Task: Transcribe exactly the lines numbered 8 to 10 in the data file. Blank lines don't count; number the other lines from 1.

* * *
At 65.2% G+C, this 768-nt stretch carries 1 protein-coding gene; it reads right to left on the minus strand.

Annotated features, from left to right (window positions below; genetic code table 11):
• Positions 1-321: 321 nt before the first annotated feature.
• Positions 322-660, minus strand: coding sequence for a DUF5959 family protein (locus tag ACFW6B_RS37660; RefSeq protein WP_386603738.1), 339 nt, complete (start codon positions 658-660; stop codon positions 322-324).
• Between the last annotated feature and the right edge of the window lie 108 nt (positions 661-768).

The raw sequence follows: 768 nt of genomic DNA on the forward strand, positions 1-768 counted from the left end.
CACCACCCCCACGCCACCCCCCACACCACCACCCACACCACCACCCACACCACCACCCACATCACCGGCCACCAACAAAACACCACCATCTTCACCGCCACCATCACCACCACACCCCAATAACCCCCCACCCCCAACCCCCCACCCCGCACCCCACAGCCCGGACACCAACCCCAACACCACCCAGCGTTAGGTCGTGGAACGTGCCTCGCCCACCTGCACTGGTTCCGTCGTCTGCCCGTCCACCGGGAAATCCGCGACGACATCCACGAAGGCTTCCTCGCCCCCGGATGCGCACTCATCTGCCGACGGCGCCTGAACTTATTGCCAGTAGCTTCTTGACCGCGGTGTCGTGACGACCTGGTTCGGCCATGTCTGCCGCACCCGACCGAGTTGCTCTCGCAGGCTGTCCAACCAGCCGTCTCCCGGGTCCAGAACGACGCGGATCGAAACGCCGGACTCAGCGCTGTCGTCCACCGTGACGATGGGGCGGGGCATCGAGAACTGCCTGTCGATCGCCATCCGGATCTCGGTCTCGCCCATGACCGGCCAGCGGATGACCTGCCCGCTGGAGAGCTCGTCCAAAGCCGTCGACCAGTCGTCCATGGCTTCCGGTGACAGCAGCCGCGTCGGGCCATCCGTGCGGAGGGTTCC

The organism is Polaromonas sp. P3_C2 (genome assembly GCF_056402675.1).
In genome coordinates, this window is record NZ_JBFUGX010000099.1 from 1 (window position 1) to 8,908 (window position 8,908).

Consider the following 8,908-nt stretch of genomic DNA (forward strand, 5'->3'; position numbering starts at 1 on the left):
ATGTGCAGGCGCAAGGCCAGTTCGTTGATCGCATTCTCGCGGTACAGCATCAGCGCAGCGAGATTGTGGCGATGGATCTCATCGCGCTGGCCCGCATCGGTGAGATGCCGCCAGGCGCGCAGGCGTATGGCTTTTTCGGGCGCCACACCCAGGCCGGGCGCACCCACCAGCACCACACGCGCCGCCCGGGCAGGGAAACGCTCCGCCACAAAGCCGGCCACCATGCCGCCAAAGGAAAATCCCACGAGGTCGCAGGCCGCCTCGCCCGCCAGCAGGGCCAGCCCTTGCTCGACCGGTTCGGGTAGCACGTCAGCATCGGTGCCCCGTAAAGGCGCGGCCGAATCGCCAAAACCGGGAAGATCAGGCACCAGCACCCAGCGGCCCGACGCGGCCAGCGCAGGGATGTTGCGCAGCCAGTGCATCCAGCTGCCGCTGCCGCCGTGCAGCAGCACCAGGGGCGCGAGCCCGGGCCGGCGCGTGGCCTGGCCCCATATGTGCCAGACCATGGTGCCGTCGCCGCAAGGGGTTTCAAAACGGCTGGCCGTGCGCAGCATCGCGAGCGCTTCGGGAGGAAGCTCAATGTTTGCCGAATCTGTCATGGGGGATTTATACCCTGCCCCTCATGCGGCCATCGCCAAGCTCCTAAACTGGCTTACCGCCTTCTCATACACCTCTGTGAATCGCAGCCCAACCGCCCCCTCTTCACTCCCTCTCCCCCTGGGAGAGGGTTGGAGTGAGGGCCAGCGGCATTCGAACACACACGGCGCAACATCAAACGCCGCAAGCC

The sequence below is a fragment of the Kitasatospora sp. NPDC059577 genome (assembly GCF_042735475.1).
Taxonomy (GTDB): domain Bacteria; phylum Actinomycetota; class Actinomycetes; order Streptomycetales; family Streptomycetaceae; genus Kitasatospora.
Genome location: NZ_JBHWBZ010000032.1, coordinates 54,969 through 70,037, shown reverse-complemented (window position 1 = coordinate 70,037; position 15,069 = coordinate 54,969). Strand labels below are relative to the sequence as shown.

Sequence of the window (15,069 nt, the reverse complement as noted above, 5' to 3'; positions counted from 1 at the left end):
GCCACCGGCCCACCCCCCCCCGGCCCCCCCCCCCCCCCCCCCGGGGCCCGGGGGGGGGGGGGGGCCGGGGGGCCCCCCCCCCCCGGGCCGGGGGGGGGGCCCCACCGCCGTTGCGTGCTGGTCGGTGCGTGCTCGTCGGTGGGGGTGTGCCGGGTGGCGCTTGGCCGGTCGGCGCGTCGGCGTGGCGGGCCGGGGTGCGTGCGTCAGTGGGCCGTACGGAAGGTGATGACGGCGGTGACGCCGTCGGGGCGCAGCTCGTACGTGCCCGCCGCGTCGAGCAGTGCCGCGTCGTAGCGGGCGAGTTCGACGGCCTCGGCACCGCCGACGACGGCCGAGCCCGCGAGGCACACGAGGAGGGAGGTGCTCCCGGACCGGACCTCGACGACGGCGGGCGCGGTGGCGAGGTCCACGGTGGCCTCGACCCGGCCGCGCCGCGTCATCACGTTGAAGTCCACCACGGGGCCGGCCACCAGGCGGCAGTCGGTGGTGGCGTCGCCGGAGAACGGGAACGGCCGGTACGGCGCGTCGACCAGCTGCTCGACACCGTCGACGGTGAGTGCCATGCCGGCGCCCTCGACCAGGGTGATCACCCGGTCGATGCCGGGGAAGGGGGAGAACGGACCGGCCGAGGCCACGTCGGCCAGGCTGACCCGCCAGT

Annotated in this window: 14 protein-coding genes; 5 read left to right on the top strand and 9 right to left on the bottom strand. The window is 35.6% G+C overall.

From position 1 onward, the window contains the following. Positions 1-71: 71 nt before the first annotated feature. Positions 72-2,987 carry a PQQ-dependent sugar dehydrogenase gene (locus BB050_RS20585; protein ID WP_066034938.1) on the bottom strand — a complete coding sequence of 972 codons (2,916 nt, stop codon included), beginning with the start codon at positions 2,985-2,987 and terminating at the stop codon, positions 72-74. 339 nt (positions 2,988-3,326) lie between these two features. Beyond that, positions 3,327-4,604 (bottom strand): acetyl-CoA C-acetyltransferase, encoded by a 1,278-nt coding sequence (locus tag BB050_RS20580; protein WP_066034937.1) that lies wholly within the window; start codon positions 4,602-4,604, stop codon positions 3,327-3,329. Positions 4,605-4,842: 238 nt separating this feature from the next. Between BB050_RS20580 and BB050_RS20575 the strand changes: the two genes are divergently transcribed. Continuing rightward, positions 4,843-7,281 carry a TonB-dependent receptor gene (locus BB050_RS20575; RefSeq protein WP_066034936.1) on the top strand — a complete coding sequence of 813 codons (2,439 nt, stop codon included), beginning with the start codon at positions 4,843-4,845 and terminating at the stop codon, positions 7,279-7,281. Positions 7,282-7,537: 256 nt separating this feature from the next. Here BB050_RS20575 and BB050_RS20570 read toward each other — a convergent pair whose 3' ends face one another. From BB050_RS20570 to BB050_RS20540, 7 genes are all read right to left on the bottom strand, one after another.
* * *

The organism is Polaromonas sp. P3_C2 (genome assembly GCF_056402675.1).
In genome coordinates, this window is record NZ_JBFUGX010000099.1 from 1 (window position 1) to 8,908 (window position 8,908).

Consider the following 8,908-nt stretch of genomic DNA (forward strand, 5'->3'; position numbering starts at 1 on the left):